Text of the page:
When one of the best travel bloggers in India wrote her first book sharing her journey from a corporate cubicle life to a nomadic one, as her genuine follower, I had to pre-order the book. This is the book review of The Shooting Star by Shivya Nath.
I am talking about the famous Indian travel blogger, Shivya Nath, whose travel memoir, The Shooting Star (named after her blog, the-shooting-star.com) became #1 Best Seller in Travel Writing within a couple of days of its release.
Published by Penguin India and available both in paperback and kindle versions on Amazon and Flipkart, The Shooting Star is a riveting travelogue of a girl, her backpack and the world.
About Shivya Nath
Shivya Nath is a successful travel blogger from India. Reputed travel journals like BBC Travel, The Huffington Post, National Geographic Traveller India, Lonely Planet India, etc. have published her work.
Despite having huge unpaid student loan, she quit her corporate job with the Singapore Tourism Board in 2011 and started travelling the world; at the time she was 23 years old.
After travelling for two years, Shivya chose to became a nomad (in other words, homeless) in 2013; she gave up her apartment in Delhi; she sold most of her possessions and kept only basic minimum things that could fit into two backpacks.
Shivya chose a path less travelled without following the societal norms. By turning her passion into a successful career, she shunned every single voice that doubted her decisions.
About The Shooting Star
The book opens with a thrilling story of Shivya’s experience of getting healed (cleansed of negative energies) in Ecuador in a traditional ritual performed by a native Amazonian healer; such ritual involved drinking a native strong hallucinogenic Amazonian plant in the middle of the night in Amazon rainforest. And as you literally live that experience through Shivya’s writing, you know that you are in for a roller coaster ride.
In The Shooting Star, Shivya elaborates several incidents that she encountered while traveling; such incidents moved her deeply and compelled her to question her choices. For example – she became a vegan after her experience in a “chicken bus” (it is called “chicken bus” because the people are packed like chickens in cages) in Nicaragua.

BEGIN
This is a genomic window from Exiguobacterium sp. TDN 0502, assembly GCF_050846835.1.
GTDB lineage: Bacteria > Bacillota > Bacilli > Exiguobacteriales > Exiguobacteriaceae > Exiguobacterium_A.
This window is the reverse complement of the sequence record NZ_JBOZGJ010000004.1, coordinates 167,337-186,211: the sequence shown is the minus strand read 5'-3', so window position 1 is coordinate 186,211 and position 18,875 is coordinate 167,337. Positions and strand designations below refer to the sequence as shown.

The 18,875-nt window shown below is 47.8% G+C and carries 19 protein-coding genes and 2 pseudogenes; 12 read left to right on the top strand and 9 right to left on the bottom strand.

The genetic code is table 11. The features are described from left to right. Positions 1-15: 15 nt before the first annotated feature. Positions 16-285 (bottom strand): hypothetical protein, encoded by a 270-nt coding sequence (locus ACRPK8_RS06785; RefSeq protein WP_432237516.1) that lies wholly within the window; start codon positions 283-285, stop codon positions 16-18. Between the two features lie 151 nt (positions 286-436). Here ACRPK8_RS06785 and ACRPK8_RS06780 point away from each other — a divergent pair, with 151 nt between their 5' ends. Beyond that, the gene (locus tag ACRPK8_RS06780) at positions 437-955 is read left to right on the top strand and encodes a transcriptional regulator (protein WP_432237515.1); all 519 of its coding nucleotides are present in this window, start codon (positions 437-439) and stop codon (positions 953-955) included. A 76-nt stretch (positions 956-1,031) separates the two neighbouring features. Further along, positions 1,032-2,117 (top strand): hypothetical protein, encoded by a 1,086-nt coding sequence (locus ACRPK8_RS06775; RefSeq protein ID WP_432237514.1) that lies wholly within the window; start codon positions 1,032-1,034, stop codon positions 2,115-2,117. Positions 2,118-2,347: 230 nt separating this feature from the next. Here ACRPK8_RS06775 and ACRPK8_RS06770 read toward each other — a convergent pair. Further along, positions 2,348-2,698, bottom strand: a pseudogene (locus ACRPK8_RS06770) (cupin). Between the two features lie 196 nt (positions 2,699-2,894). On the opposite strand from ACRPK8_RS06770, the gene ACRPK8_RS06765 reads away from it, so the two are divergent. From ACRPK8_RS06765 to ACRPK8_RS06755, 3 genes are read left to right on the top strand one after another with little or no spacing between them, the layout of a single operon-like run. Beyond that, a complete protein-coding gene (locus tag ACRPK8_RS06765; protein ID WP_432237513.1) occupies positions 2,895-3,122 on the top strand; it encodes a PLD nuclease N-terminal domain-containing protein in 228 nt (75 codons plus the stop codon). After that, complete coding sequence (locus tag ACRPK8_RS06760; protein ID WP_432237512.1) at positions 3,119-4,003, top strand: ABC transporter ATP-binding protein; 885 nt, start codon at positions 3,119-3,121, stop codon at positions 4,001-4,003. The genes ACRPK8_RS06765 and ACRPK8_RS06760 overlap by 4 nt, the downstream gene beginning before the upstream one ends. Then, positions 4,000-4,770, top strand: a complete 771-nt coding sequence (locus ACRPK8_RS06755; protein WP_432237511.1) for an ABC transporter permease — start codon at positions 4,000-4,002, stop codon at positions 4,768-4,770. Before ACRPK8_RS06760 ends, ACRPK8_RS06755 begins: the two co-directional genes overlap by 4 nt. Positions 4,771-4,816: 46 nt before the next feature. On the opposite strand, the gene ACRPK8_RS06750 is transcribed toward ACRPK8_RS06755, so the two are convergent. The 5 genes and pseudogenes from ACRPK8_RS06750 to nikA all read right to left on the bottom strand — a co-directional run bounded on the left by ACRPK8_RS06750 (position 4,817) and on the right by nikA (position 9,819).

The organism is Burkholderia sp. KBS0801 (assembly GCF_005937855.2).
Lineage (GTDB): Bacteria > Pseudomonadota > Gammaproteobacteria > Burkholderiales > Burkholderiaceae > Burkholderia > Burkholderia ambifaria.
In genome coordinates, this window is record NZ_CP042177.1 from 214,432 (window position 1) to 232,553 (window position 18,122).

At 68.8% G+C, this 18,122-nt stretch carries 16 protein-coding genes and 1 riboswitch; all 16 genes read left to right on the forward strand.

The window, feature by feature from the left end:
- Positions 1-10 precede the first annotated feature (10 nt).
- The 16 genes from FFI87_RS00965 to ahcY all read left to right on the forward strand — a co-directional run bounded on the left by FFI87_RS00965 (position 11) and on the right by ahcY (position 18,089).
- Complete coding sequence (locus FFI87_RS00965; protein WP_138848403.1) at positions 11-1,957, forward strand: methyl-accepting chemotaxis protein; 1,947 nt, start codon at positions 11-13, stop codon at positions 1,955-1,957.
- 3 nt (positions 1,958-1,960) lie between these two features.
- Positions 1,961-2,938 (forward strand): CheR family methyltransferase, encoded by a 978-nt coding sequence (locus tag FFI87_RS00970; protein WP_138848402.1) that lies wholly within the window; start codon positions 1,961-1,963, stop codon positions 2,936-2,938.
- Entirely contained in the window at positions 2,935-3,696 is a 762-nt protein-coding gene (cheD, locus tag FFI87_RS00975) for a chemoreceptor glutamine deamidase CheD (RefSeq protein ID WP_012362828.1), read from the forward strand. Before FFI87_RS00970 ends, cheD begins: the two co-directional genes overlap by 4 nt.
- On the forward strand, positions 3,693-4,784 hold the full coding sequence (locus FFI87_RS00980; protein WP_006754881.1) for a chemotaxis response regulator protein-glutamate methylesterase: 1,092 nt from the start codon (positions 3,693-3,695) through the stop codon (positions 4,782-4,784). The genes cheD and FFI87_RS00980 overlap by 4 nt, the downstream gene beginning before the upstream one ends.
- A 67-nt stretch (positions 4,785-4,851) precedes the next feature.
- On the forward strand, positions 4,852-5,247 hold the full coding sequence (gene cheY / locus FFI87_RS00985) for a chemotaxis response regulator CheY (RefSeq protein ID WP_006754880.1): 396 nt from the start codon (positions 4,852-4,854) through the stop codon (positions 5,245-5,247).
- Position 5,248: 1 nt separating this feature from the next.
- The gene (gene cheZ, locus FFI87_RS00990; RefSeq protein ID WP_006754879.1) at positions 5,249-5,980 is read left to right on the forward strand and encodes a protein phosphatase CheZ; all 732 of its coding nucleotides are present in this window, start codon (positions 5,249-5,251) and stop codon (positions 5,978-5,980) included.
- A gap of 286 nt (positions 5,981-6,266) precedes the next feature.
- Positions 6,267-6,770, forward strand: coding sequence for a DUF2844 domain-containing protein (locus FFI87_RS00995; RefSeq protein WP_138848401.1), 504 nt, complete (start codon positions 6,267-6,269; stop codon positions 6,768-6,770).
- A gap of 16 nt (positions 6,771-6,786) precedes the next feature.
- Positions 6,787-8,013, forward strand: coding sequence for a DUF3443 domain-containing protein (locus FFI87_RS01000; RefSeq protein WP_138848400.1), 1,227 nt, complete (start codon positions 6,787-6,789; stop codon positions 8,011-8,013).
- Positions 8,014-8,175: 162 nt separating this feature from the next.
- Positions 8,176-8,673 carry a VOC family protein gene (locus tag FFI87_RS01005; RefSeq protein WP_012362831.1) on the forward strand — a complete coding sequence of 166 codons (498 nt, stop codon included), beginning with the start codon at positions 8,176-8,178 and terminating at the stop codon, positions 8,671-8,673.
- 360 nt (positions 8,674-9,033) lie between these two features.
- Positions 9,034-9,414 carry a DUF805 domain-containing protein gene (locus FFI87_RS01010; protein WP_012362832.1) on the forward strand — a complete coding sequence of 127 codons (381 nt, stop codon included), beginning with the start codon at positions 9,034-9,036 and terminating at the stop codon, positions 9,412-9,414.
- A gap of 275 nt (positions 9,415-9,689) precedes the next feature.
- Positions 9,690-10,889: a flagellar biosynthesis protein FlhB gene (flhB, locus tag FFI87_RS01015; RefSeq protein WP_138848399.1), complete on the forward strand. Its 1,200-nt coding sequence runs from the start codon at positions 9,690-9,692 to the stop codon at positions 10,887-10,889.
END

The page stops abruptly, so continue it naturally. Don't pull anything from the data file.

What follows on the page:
The book is not only about Shivya’s travel experiences on the road, but a highly personal account of her entire journey, which serves as the soul of the book. She candidly shares about her family environment, relationships, career, internal and external battles and the reasons behind her unusual decisions.
Shivya has seamlessly weaved interesting short stories and anecdotes from her life that heavily influenced her decisions and changed the course of her life.
The stories take you around the world from Spiti in Himachal to Amazon rainforests in Ecuador; from tribes of Orissa to Mayan family in Guatemala; from meteor showers in the deserts of Gujarat to memorable sunsets in the beaches of Mauritius; from hiking alone in Ethiopia to bathing in secret waterfall in Jordan; all along learning essential lessons about the people and about herself.
Apart from her travel life, Shivya also shares her brief experience of her entrepreneurship journey when she founded India Untravelled, an organisation that provides authentic travel experiences across the country.
The chapters in The Shooting Star are not chronological; Shivya jumps timelines from one story/event to another. I would have preferred a chronological story-telling to get better insight into the logical evolution of the writer.
However, the good news is that the stories are not inter-connected; so you can actually start reading from anywhere.
One of my favourite quotes from The Shooting Star is –
“We tend to make big changes only when tragedy strikes. We tend to look for alternative paths only when we feel we’ve hit rock bottom. We tend to ask existential questions about happiness only when we are at our most miserable….But what about the tragedy of a mundane, average, unfulfilling life?”
As you journey along with Shivya, you will see how this simple girl-next-door transformed her life into an extraordinary tale; how a girl with confused state of mind transformed into a lady with conscious decisions!
In that sense, The Shooting Star is highly relatable to travellers and non-travellers alike; in fact, it is extremely relatable especially to any person from a middle-class family background with unusual dreams and passion.
The Shooting Star compels you to take a closer look at your life and reboot it based on what really matters to you. It compels you to take charge of your life and made conscious decisions, instead of simply following the norm. It compels you to be more courageous and live your life, instead of just existing.
In case you are not a reader or you don’t enjoy reading non-fiction, The Shooting Star is a great book to start.
On a scale of 1 to 5 stars, I would definitely give it 4.5 and recommend it to all.
The Shooting Star is a short, interesting, delightful and refreshing read. With just 200 pages, it is a light read which is heavy on content value. Once you start reading, I bet you can’t leave midway.
The Shooting Star is not a story of a girl who faced extraordinary circumstances; instead, it is a story of a girl who faced ordinary circumstances; it is only because of the difficult choices she made in those ordinary circumstances that made her life extraordinary.